220 Mhz

Discussion in 'General Technical Questions and Answers' started by KE5MLF, May 3, 2007.

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  1. K9STH

    K9STH Platinum Subscriber Volunteer Moderator Platinum Subscriber QRZ Page

    CD:

    Actually, the 2.7 KHz to 3.1 KHz bandwidth (depending on the particular version that was used) of ACSB was pretty effective and definitely less than the 16 KHz bandwidth of +/- 5 KHz deviation FM (with a maximum modulation frequency of 3000 Hz). Now with the low deviation of 896 MHz trunking the bandwidth on that band is approaching that of ACSB.

    It was possible for ACSB channels to be less than 7.5 KHz away from the FM 15 KHz channel "splits" that were available for highband systems located more than 35 miles away from each other. Basically the two modes don't even "see" each other unless the frequencies are within about 3 KHz of each other and then it is the FM signal that interfers with the ACSB. A "decent" FM receiver is, for all practical purposes, just about imune from any ACSB signal unless the ACSB transmitter is in VERY close proximity to the FM receiver. This is because the limiter circuits in the FM receiver are designed to eliminate AM components of the signal and ACSB is an AM mode.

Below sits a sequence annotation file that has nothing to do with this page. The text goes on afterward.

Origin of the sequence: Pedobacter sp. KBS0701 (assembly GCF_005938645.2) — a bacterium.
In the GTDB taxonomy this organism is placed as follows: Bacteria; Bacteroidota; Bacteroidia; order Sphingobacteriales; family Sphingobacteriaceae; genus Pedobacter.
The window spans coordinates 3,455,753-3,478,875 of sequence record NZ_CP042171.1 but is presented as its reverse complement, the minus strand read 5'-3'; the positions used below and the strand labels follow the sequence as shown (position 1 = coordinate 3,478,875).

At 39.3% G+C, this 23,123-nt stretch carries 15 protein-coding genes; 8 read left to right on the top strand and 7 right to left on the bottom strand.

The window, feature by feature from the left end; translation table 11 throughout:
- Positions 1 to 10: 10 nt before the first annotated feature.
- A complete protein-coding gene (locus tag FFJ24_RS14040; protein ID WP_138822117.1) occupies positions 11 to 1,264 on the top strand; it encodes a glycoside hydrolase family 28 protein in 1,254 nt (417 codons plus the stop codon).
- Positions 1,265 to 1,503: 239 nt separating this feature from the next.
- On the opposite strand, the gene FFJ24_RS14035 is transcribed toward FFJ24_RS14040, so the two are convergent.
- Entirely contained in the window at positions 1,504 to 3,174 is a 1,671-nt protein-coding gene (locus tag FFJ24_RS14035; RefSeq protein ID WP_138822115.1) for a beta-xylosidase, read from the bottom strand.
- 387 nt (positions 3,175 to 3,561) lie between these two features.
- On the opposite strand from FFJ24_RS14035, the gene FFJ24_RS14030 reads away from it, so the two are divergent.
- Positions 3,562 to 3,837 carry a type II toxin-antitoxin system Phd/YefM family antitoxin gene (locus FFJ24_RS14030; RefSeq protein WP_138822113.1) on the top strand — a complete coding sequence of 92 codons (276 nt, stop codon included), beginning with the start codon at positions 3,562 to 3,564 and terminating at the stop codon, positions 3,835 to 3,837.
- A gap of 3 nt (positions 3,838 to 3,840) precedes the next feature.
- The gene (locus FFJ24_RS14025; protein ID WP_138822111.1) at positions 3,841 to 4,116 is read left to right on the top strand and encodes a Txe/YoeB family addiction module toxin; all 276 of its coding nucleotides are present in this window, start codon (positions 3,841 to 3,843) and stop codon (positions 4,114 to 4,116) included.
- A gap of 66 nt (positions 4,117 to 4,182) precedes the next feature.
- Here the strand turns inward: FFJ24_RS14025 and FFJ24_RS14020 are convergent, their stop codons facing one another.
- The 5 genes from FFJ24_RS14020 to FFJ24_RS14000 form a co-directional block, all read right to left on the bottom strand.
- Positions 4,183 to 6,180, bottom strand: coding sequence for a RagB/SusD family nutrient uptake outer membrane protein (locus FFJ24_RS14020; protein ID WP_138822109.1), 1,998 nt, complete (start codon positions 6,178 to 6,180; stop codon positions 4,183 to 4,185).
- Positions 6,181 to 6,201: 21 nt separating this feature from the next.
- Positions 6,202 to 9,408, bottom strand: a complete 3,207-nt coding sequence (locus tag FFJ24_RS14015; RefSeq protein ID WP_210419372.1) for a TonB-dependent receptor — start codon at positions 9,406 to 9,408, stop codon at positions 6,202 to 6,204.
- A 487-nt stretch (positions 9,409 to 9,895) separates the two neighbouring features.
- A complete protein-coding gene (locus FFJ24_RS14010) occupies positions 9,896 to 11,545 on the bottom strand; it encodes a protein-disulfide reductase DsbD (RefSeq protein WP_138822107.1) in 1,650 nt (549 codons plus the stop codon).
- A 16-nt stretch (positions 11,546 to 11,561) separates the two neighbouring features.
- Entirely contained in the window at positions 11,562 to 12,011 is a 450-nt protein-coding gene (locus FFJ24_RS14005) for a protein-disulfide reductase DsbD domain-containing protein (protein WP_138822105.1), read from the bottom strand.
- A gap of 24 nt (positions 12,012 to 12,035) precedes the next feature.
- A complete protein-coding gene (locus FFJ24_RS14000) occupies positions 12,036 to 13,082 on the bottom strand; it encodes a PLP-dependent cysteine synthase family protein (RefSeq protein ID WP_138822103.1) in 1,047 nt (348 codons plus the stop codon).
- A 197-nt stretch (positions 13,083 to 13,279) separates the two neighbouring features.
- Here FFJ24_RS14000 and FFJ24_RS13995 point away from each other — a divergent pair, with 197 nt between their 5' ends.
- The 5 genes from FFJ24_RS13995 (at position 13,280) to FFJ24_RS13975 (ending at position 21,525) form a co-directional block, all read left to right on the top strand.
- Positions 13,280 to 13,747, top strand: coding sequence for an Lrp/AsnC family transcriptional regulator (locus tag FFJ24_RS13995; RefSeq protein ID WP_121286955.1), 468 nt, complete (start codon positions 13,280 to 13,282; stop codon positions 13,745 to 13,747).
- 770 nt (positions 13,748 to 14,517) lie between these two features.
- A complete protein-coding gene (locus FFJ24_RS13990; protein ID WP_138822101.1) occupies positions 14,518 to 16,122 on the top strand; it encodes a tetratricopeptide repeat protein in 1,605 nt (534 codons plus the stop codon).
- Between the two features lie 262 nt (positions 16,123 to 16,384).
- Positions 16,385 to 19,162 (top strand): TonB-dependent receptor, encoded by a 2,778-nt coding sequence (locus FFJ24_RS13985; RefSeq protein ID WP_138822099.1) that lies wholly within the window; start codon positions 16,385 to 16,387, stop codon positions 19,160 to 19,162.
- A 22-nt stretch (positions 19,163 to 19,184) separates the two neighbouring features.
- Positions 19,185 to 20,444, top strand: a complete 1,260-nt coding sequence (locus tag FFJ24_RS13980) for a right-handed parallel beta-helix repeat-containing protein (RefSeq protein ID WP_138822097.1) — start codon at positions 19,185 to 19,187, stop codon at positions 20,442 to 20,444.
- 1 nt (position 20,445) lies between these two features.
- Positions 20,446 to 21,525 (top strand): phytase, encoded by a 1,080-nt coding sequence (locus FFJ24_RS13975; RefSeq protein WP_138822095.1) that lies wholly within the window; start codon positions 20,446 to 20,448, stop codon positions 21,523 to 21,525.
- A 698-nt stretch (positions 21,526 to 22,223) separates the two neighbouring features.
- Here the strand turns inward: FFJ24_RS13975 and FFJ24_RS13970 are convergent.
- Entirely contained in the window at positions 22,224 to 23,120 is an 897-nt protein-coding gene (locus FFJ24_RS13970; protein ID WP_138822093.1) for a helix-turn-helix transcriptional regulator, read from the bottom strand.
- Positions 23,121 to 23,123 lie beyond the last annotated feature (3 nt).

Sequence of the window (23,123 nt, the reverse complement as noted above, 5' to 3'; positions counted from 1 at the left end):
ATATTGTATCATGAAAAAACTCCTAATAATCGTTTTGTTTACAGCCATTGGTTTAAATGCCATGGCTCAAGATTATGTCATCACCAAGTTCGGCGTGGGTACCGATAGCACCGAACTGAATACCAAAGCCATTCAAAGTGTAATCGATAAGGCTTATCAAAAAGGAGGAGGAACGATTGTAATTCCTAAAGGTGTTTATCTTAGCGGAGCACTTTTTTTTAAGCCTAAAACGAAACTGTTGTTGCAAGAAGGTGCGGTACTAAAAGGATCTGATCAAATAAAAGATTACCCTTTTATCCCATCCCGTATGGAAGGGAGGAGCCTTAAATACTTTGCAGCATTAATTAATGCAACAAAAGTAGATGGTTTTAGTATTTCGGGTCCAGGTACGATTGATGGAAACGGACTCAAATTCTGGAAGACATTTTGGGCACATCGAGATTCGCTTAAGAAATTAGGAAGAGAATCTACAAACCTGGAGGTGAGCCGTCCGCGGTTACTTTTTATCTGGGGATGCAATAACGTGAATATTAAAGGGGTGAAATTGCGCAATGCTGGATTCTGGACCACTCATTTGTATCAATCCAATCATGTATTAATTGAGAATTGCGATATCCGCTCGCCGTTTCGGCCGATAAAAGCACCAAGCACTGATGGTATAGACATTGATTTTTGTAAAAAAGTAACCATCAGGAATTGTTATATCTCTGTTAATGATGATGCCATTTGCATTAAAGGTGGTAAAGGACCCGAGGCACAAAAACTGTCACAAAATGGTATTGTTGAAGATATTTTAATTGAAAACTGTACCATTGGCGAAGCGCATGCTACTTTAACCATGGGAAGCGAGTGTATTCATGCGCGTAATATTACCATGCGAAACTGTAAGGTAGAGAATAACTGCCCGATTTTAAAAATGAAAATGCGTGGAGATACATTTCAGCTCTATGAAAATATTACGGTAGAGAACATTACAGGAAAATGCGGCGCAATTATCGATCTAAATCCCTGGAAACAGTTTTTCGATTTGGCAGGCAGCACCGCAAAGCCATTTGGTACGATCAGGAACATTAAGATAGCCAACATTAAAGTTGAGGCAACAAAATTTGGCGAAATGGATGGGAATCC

I believe that SEA is still in business. However, Aerotron was sold to an "off shore" owner based, if I remember correctly, out of Saudi Arabia. It was moved from the Raleigh, North Carolina, location where it had been for decades to Florida and eventually went "under". During the 1960s into the late 1980s Aerotron had actually been an excellent manufacturer of two-way FM equipment. Both the design and quality of manufacture were excellent. Unfortunately, their prices were right with Motorola and the vast number of customers would rather have the Motorola "name" when paying "top dollar".

    I purchased an Aerotron 450 MHz community repeater in 1980 primarily because of a "special" that they had for "new" dealers. I was able to get the repeater for over $2000 less than a comparable Motorola repeater (at that time the Motorola would have cost between $4500 and $5000). The price of the Aerotron repeater was right at $2000. The quality of the construction was equal to any Motorola and I had owned the Motorola reconditioned equipment center for the south-central United States from 1970 until Motorola went out of that "end" of the business in 1979. Therefore, I was VERY familar with the quality of Motorola equipment.